Apple cider vinegar is the only kind of vinegar allowed on the Phase One Diet, largely due to a high amount of the potently anti-fungal malic acid. (On the Phase One Diet, most vinegar, including products and foods containing vinegar, are discouraged.) The Phase One Diet is not the only diet that recognizes the inherent benefits of apple cider vinegar, though, and its anti fungal properties are only one of the health benefits contained therein.
Apple cider vinegar has risen in popularity over the last few years due to its many health benefits. It is thought to help control appetite, which may make it beneficial for weight loss purposes. It is thought that apple cider vinegar might help to control blood sugar, making it a possible tool for diabetics. And while no studies have been conducted in humans, animal studies have hinted that apple cider vinegar may help control blood pressure and lower cholesterol levels.
Look for organic varieties that are unfiltered and contain “the mother”. The mother is the colony of beneficial bacteria that give apple cider vinegar a murky appearance. Below are five ideas for working it into your regimen:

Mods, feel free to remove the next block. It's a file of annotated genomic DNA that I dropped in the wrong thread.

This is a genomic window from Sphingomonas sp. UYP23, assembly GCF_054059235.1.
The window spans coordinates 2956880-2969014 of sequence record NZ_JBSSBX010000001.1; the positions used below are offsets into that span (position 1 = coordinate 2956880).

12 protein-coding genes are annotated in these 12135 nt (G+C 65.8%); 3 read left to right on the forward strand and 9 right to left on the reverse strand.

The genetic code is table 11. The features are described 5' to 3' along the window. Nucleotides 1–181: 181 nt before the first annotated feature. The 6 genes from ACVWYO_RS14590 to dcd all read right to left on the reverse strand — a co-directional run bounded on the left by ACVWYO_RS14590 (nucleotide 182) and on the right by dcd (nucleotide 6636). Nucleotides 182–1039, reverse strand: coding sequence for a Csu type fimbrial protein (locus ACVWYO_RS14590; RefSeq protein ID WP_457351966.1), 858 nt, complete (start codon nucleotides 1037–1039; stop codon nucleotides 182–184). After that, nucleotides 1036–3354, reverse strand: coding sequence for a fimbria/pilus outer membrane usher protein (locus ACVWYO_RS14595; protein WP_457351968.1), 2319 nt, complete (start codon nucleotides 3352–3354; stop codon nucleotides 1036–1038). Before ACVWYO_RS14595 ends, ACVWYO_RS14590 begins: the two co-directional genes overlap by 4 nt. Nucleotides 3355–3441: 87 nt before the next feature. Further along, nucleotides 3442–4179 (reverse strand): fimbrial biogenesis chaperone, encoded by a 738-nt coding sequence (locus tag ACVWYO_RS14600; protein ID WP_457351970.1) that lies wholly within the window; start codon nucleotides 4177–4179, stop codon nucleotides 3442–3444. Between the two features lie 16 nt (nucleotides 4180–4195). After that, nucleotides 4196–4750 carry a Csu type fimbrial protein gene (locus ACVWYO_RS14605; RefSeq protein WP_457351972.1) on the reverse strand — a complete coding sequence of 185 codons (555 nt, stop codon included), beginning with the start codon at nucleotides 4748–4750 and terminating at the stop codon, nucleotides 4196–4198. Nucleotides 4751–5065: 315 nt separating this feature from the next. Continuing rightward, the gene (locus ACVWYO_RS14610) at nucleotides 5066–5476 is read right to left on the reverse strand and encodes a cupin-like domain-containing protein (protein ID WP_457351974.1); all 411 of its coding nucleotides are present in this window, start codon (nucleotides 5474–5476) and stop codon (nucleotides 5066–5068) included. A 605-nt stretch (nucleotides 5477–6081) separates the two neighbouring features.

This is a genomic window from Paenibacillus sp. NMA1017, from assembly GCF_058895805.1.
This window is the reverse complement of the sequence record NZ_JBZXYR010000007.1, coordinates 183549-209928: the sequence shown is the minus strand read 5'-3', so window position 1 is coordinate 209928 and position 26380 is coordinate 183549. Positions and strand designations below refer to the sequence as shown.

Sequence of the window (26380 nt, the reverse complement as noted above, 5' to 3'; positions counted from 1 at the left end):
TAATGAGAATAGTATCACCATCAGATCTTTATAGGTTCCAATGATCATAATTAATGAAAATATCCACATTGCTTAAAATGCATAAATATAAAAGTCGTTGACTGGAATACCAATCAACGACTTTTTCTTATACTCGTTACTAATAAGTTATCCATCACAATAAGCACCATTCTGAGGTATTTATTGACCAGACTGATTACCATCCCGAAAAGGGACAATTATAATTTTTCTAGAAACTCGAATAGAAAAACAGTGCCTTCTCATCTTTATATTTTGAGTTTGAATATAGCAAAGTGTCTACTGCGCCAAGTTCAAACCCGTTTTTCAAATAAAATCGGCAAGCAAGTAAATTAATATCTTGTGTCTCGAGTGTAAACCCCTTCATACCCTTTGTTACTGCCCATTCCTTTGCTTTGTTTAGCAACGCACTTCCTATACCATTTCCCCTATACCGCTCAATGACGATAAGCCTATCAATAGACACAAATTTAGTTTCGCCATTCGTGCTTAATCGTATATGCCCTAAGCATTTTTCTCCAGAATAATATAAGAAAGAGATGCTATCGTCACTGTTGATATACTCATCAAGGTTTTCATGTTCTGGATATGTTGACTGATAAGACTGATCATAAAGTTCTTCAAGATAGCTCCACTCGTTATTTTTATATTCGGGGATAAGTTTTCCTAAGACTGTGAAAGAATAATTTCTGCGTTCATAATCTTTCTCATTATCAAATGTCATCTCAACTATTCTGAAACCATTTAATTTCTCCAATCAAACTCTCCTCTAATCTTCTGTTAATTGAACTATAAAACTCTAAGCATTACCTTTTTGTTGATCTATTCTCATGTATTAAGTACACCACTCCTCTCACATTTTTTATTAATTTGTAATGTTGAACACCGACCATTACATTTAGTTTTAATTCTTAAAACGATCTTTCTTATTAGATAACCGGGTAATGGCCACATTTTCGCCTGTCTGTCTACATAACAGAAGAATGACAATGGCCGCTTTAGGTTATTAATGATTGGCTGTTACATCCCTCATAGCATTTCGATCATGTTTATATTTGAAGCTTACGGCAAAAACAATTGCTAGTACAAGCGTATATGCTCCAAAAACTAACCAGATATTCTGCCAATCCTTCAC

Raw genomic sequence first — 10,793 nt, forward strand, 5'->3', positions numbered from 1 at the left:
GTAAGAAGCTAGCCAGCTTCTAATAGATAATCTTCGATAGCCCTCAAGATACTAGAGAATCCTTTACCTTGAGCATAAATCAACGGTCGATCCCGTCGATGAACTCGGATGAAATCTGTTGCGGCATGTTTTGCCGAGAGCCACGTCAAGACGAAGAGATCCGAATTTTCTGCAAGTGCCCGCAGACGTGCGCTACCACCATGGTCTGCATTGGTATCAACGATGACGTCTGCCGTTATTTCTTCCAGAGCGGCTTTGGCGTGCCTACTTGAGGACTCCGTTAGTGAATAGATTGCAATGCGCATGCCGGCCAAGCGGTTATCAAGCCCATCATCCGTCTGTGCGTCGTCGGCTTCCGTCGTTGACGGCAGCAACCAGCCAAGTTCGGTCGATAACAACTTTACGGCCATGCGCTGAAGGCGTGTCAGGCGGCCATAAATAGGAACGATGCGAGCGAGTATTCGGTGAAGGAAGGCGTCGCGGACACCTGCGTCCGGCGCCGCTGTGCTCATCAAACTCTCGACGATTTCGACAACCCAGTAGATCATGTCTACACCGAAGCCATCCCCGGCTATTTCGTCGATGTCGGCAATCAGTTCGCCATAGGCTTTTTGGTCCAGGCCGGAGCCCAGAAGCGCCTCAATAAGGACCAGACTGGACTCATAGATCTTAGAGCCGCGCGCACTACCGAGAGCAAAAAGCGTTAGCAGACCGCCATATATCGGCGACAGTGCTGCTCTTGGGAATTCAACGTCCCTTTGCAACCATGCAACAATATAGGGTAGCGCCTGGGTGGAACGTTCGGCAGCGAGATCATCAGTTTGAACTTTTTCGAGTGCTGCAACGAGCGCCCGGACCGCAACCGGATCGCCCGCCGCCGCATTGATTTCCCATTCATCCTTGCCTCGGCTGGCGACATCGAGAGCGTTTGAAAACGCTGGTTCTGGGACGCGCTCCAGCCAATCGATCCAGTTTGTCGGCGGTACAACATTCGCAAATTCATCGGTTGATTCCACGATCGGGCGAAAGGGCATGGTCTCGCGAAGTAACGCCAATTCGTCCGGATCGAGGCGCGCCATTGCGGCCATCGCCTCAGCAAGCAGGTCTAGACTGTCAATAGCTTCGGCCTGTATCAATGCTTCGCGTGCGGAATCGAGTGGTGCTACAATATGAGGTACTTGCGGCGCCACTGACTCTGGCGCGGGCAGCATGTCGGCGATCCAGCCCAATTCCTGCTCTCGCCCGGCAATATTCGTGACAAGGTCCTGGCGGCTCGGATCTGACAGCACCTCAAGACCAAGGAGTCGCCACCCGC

Many people use apple cider vinegar as a supplement, either by taking a spoonful or mixing in with water. This is an easy way to glean the benefits of apple cider vinegar.
Substitute for other kinds of vinegar in cooking.
The Phase One Diet restricts other kinds of vinegar, so apple cider vinegar is a good option when substituting for regular vinegar in cooking.
Use as a salad dressing.
Substitute apple cider vinegar for traditional vinegars in salad dressings, and take advantage of the anti-fungal properties therein. Also, apple cider vinegar can be used to make Phase One-Friendly mayonnaise.
Apple cider vinegar is thought to have some benefits for the skin, including working against acne. Some people recommend using apple cider vinegar in place of shampoo, claiming it helps balance the pH of the scalp and promote the health of hair.
Use in cleaning.
Apple cider vinegar has proven anti-fungal qualities, but it is also thought to kill harmful bacteria, such as E. coli. Traditionally, vinegar has been used a cleaning agent, so apple cider vinegar could be a good substitute for otherwise harsh, potent chemical cleaners.
(Always check with your doctor before incorporating new supplements or foods into your regimen, particularly if you are on medication for anything. Certain supplements can have drug interactions and it is always best to get a doctor’s opinion or permission.)
How do you use Apple Cider Vinegar?